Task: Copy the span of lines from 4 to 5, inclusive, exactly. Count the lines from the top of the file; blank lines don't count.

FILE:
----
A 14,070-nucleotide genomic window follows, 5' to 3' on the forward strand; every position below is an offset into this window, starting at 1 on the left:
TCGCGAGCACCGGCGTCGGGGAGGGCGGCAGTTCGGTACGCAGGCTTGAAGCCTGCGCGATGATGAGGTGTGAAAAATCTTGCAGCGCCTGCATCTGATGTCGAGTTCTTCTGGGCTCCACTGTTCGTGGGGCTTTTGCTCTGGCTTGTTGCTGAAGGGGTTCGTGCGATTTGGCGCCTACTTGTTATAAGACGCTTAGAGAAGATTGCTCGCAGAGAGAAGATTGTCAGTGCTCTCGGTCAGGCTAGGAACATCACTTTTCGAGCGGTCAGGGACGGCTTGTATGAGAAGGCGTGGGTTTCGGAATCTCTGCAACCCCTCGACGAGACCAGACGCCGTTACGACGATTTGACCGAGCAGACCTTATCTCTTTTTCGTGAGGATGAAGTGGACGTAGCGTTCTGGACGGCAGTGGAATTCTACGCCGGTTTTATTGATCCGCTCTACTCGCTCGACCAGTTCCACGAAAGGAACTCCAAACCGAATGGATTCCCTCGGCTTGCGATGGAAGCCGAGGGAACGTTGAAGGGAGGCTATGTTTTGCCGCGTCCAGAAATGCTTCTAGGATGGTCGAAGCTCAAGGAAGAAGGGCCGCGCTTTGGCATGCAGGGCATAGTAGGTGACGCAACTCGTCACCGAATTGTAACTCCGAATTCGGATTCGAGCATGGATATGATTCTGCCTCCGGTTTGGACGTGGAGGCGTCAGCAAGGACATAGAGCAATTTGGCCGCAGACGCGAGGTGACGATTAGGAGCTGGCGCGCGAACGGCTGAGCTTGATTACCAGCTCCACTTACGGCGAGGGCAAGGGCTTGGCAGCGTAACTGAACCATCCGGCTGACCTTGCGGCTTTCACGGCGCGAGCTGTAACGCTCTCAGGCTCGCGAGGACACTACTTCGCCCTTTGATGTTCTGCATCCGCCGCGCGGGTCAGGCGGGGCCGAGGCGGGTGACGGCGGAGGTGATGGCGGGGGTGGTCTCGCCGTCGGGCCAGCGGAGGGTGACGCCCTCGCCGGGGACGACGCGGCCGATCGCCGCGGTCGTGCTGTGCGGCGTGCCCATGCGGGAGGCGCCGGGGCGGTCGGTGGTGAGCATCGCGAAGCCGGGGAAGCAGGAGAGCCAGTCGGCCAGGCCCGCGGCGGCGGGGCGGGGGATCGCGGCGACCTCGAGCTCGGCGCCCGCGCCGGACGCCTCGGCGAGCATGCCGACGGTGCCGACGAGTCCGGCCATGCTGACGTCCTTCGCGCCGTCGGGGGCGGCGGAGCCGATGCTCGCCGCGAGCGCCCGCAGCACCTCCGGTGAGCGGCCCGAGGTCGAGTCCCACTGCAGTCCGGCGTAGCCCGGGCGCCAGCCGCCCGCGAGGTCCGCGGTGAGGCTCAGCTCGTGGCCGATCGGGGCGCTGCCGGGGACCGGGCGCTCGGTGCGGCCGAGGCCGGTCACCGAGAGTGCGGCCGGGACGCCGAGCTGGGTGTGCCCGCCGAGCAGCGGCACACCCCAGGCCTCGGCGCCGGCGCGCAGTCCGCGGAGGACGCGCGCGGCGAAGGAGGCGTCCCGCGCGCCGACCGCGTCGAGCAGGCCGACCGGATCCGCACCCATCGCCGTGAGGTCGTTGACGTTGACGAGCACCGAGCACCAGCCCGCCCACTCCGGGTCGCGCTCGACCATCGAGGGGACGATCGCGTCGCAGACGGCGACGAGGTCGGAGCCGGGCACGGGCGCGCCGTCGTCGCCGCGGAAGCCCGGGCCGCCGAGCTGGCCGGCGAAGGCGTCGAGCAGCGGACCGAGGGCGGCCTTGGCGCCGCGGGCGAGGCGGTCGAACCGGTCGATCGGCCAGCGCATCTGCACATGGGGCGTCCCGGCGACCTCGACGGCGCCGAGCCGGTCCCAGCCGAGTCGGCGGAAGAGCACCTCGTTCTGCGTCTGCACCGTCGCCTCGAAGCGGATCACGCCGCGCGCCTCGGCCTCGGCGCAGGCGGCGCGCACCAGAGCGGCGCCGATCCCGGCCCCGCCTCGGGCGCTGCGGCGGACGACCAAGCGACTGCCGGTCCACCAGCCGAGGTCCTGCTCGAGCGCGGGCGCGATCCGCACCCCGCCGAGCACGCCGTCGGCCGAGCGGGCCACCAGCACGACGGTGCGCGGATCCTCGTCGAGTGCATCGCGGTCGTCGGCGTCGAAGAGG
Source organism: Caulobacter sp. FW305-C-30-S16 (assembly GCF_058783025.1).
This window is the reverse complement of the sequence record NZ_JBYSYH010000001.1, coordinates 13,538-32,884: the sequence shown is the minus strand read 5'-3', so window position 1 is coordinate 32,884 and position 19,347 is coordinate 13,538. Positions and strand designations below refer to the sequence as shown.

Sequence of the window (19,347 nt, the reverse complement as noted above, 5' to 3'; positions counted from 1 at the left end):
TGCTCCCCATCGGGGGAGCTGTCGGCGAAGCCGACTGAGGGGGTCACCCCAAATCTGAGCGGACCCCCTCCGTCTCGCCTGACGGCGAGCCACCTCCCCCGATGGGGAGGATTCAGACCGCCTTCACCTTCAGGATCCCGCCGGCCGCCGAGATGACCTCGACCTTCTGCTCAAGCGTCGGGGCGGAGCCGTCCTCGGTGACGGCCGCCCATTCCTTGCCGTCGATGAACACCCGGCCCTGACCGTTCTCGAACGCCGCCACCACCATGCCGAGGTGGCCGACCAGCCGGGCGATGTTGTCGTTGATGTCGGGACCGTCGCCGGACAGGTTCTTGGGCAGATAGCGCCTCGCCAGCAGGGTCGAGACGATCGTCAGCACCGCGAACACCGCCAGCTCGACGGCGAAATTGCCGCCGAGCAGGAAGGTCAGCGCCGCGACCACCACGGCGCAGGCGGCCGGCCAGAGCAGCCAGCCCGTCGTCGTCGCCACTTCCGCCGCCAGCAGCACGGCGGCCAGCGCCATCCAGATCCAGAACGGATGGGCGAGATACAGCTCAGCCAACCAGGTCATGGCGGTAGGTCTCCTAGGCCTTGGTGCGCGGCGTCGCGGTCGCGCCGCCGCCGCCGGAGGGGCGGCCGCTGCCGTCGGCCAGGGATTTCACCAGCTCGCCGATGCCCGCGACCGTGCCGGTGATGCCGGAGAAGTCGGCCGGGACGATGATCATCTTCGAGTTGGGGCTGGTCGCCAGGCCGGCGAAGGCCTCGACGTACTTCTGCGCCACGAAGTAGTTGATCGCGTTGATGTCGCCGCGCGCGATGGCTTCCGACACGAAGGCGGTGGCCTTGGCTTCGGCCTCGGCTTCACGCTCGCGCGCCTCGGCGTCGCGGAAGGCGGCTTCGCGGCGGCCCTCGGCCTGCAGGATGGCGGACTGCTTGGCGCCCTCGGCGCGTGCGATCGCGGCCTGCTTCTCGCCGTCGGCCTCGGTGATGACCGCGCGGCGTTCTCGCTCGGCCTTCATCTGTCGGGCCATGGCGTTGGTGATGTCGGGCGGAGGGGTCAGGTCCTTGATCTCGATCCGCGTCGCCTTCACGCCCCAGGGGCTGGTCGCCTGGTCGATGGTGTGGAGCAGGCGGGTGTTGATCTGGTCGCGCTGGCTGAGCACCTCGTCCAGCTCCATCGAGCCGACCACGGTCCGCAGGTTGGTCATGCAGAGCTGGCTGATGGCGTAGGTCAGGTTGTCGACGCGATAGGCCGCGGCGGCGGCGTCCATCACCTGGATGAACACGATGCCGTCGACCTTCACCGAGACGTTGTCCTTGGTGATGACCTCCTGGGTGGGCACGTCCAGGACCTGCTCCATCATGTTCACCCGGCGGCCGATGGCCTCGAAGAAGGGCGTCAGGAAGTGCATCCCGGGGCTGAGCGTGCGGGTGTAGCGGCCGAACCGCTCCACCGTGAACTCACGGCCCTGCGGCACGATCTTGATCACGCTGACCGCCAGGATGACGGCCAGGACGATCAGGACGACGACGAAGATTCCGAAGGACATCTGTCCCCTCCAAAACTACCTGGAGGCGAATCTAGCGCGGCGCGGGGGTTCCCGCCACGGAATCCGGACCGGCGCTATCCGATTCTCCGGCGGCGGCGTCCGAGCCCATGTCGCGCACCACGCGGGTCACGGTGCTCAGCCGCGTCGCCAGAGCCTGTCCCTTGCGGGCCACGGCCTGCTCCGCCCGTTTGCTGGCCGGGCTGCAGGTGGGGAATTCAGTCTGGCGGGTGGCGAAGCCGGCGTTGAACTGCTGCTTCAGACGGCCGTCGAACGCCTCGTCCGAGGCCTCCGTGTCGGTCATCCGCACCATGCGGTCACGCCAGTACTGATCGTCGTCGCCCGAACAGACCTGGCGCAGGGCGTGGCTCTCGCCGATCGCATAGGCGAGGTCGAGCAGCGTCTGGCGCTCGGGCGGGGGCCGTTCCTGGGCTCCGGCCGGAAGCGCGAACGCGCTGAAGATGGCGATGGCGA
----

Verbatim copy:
This window is the reverse complement of the sequence record NZ_JBYSYH010000001.1, coordinates 13,538-32,884: the sequence shown is the minus strand read 5'-3', so window position 1 is coordinate 32,884 and position 19,347 is coordinate 13,538. Positions and strand designations below refer to the sequence as shown.

Sequence of the window (19,347 nt, the reverse complement as noted above, 5' to 3'; positions counted from 1 at the left end):